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ATEX & IECEx Zones & Equipment

What is a potentially explosive atmosphere?

An atmosphere can become potentially explosive when it contains dangerous levels of flammable gases, mists or dusts.
If a source of ignition is then introduced, combustion can occur.

The risk of explosion can be reduced by preventing the release or build-up of flammable substances and by eliminating sources of ignition.

However first we need to understand if or how long an explosive atmosphere could be present.

This is where zones are introduced and in general this is based on historical information as per;

Zone (Gas)
Zone (Dust)
Definition
0
20
>1000 hours per year
1
21
Between 10 & 1000 hours per year
2
22
<10 hours per year

What ATEX Category Equipment should I use

The following table shows Zones in relation to ATEX safety categories that equipment is required to meet to ensure the correct level of protection is applied within a potentially explosive atmosphere;

Zone (Gas)
Zone (Dust)
Danger / Protection Level
ATEX Safety Category Required*
Zone 0
Zone 20
Constant danger/Very high.
Explosive hazard always present.
Category 1 equipment.
Zone 1
Zone 21
Potential danger/high.
Explosive hazard occasionally present during normal working practices.
Minimum of Category 2 equipment.
Zone 2
Zone 22
Minor danger/normal.
Explosive hazard not likely or only for short periods
Minimum of Category 3 equipment.
*unless risk assessment states a higher or lower category is required

What IECEx Equipment Protection levels should I use

The following table shows Zones in relation to Equipment Protection Levels that equipment is required to meet to ensure the correct level of protection is within a potentially explosive atmosphere;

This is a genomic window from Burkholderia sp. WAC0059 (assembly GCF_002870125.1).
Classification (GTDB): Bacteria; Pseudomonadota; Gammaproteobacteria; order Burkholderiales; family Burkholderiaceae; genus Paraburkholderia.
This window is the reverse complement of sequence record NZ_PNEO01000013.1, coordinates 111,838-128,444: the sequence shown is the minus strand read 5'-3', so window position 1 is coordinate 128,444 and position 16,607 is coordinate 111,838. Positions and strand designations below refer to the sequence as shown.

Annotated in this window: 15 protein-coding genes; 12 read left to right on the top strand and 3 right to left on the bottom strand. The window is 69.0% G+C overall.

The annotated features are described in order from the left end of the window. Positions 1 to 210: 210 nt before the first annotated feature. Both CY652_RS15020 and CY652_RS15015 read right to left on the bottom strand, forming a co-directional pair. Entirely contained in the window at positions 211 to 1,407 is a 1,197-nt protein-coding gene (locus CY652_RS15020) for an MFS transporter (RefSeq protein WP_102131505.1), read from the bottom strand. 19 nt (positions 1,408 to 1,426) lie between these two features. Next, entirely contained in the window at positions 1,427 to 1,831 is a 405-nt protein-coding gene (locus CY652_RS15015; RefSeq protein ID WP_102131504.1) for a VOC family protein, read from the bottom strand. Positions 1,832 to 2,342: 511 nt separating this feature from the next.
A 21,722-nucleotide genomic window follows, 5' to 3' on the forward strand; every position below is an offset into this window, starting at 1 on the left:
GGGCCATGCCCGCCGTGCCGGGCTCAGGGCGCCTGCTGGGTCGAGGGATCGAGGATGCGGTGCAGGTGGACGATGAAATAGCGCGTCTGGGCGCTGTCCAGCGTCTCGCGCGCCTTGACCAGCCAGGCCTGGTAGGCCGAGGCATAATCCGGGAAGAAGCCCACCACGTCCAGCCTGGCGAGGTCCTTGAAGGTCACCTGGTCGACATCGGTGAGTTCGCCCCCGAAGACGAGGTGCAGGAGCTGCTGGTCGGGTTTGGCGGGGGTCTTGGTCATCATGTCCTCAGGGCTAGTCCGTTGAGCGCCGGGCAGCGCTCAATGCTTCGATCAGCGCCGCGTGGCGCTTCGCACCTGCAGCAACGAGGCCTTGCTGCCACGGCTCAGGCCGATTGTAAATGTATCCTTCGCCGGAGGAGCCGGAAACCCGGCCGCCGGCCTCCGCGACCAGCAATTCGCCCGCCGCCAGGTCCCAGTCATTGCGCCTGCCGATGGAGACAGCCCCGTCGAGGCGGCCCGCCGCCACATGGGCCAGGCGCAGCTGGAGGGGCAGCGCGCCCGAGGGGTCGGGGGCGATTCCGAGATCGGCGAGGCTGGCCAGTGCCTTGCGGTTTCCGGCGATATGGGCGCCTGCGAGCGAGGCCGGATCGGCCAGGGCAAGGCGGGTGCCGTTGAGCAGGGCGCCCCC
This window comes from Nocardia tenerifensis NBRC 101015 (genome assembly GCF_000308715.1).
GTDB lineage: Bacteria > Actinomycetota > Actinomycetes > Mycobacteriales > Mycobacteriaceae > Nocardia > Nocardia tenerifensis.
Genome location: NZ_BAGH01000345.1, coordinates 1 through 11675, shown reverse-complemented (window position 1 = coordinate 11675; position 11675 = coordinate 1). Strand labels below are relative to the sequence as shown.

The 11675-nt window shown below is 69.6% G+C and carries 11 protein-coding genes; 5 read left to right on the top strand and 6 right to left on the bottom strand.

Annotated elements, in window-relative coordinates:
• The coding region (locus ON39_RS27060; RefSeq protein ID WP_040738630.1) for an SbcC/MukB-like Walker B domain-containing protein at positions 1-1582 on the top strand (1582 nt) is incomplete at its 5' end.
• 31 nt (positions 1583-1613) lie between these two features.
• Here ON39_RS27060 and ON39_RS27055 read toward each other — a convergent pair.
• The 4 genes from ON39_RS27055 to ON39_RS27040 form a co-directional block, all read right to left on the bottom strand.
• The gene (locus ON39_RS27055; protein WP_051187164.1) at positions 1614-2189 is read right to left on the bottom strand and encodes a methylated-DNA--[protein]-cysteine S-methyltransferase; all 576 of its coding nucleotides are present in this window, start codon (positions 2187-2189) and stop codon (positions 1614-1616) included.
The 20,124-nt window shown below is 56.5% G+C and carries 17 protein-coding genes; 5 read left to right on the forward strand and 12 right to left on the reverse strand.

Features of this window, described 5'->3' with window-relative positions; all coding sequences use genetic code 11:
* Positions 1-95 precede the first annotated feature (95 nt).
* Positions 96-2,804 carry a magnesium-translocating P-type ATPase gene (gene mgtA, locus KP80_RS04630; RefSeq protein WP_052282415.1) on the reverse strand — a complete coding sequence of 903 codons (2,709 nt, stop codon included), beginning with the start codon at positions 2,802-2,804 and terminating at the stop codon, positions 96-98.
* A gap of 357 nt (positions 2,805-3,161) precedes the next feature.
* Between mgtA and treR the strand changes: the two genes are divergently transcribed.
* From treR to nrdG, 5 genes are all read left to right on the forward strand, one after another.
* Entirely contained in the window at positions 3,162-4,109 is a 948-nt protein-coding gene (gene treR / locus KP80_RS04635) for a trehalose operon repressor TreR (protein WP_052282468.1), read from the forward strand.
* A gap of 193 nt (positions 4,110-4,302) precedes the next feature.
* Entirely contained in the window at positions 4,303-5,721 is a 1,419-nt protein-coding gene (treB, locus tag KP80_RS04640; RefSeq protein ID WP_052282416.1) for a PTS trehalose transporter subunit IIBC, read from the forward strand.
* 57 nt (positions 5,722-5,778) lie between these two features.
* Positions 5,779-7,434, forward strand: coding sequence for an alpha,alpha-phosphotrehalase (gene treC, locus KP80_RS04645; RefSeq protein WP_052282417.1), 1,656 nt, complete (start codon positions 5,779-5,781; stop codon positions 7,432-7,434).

Zone (Gas)
Zone (Dust)
Definition
Equipment Protection Level (EPL) Required*
Zone 0
Zone 20
Constant danger/Very high.
Explosive hazard always present.
Ga / Da
Zone 1
Zone 21
Potential danger/high.
Explosive hazard occasionally present during normal working practices.
Gb / Db
Zone 2
Zone 22
Minor danger/normal.
Explosive hazard not likely or only for short periods
Gc / Dc
*unless risk assessment states a higher or lower EPL is required

What Temperature Class should I use

The following table shows Temperature Class, Max Surface Temperature (in normal & fault specific conditions)  in relation to which Areas they are suitable for use.
Equipment Temperature Class
Maximum surface temperature °C
Suitable in Area with “T Class”
T1
450
T1 only
T2
300
T1 – T2
T3
200
T1 – T3
T4
135
T1 – T4
T5
100
T1 – T5
T6
85
T1 – T6

What Gas Group should I use

The following table shows Gas Sub Groups for surface industries, their example/typical substance in relation to which “gas areas” they are suitable for use;

Equipment Gas Group
Typical Substances
Suitable in Area with “Gas Group”
IIC
Acetylene & Hydrogen
IIC, IIB & IIA
IIB
Ethylene
IIB & IIA
IIA
Propane
IIA ONLY
poster

Explosion Protection at a glance

Markings, Comparisons and Applications
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